My mom was smart…scary smart. The kind of smart that sized up every one of my first dates, friendship choices and career opportunities and if given the chance, handily predicted the final outcome before I even got started. She also knew everything there was to know about politicians, medical cures and current events. Plus, she always knew when I was fibbing about anything — no matter how well-rehearsed.
She wasn’t always so smart about herself, by the way. If she had been, she would have noticed that every time she spilled the beans before I was ready to hear it, a little door slammed shut in my heart. By then it would have been too late, anyway. Even if she had ever learned not to speak every intuition, insight or revelation aloud as if it were fact, I always knew that she knew way more too soon than any mere mortal ever should.
It wasn’t just my mom, by the way. It was all of her sisters…and beyond my personal family. In other words, freedom has to include at least the potential for making errors of judgment, stupid mistakes and a fool of one’s self.
So here’s the thing. Whatever it is, I caught it. I first realized I had this scary smart thing going on right around the time my first child was born — and it’s only gotten worse since. I’m not sure how I know things — but I often do.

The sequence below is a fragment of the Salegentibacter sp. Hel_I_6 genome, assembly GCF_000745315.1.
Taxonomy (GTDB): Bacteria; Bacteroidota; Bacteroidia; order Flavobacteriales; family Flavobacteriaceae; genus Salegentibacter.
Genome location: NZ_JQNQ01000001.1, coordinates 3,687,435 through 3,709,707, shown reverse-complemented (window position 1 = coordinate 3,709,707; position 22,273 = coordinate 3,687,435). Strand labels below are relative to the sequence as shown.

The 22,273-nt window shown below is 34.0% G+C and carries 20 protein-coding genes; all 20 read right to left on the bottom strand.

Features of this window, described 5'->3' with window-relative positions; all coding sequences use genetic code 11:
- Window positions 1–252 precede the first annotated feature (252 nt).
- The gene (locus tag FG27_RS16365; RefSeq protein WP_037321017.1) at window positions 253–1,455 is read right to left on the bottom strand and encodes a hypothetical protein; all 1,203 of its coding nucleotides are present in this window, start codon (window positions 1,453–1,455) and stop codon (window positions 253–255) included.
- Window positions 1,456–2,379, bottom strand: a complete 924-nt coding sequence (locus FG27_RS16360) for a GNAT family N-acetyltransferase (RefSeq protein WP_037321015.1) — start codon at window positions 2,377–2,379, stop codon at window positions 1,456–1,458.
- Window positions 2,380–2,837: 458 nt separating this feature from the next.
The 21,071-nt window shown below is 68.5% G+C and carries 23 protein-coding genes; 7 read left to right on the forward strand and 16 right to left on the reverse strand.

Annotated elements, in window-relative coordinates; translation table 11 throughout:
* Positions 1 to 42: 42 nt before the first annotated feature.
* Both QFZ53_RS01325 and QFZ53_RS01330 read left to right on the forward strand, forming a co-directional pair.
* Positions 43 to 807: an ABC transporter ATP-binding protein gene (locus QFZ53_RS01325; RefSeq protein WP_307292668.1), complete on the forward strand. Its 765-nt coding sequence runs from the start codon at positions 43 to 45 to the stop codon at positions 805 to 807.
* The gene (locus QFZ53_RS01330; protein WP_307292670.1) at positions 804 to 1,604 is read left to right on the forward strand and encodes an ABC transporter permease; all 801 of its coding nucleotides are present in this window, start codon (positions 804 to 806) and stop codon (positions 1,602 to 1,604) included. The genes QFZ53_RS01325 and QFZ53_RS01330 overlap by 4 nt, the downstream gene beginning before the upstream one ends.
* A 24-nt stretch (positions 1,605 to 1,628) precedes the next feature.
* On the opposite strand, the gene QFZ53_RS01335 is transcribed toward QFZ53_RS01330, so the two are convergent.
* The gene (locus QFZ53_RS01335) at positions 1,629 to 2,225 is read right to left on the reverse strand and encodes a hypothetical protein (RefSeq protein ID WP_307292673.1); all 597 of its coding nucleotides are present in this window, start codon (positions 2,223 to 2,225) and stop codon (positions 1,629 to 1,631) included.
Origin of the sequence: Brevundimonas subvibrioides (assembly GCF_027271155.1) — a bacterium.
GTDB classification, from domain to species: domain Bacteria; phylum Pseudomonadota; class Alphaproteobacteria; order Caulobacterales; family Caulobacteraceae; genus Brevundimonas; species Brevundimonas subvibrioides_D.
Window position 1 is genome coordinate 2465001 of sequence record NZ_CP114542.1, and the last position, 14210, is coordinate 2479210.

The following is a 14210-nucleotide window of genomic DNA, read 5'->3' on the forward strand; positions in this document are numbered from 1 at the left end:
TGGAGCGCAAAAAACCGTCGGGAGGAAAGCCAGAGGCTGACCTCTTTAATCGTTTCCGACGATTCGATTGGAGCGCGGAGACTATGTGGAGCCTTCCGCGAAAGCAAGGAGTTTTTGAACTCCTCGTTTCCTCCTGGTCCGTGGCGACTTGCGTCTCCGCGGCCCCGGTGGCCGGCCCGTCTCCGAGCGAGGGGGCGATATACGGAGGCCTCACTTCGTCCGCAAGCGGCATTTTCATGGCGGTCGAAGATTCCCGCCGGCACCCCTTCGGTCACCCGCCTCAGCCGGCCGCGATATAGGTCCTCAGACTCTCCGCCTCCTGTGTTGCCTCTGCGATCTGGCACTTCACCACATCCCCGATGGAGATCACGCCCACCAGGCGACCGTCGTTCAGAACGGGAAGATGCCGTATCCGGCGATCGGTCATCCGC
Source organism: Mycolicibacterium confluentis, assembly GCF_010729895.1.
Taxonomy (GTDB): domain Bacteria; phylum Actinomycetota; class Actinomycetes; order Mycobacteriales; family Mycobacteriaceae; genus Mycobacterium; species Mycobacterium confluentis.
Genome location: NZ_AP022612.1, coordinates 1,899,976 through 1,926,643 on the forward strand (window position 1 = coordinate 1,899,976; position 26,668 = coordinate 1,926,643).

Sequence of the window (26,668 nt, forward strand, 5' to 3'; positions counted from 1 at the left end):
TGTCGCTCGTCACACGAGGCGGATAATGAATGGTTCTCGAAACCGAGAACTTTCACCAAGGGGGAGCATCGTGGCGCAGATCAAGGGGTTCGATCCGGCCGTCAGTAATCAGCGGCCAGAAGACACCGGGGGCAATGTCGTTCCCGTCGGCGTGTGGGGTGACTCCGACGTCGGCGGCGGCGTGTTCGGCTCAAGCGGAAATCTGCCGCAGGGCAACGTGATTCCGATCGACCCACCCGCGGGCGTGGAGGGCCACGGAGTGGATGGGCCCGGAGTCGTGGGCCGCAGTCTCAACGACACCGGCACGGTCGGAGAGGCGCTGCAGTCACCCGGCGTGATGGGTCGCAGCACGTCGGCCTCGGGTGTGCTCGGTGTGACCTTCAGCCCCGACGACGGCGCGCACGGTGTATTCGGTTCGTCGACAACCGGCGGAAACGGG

It’s probable that I inherited this fair and square from generations of women who have, like it or not, honed their intuitions to draw conclusions from whispers of indicators that would elude less tuned-in guts. At least that’s one theory. I do know (and this is a fact available to anybody who cares to look it up) that women have a whole lot more brain matter, in the form of dendrites, packed into our smaller skulls than do the males of our species.
I’ve also learned, from my studies about intuitive decision-making (about which I have not coincidentally written a book for Random House: Solved by Sunset) that the more observant one is — the more information one takes in — the more accurately one’s gut tends to function. By this explanation, it may not be generations of DNA that is the culprit, but rather the on-going scanning of the environment that women have had to come to rely upon for emotional survival in male-dominated societies.
Whatever the cause, I’ve learned something that’s helped keep that door-in-the-heart thing from slamming shut in others, at least some of the time. For in addition to keeping my lips sealed, I force myself to at least entertain other than the most obvious (to me) probable outcomes as real possibilities. Sometimes, I am even able to put the whole matter aside by doing something either very quiet—like meditation — or very loud — like playing along to pre-recorded music on my portable keyboard.
And then, too, I’ve done something that my mother had a real hard time with: taking the leap of faith that even though I can not prevent bad things from happening to the people I love, it’s somehow more or less sooner or later going to be alright.
I think of it as evolution to be both scary smart — and to relish surprises. And the good news is: I’m rarely disappointed.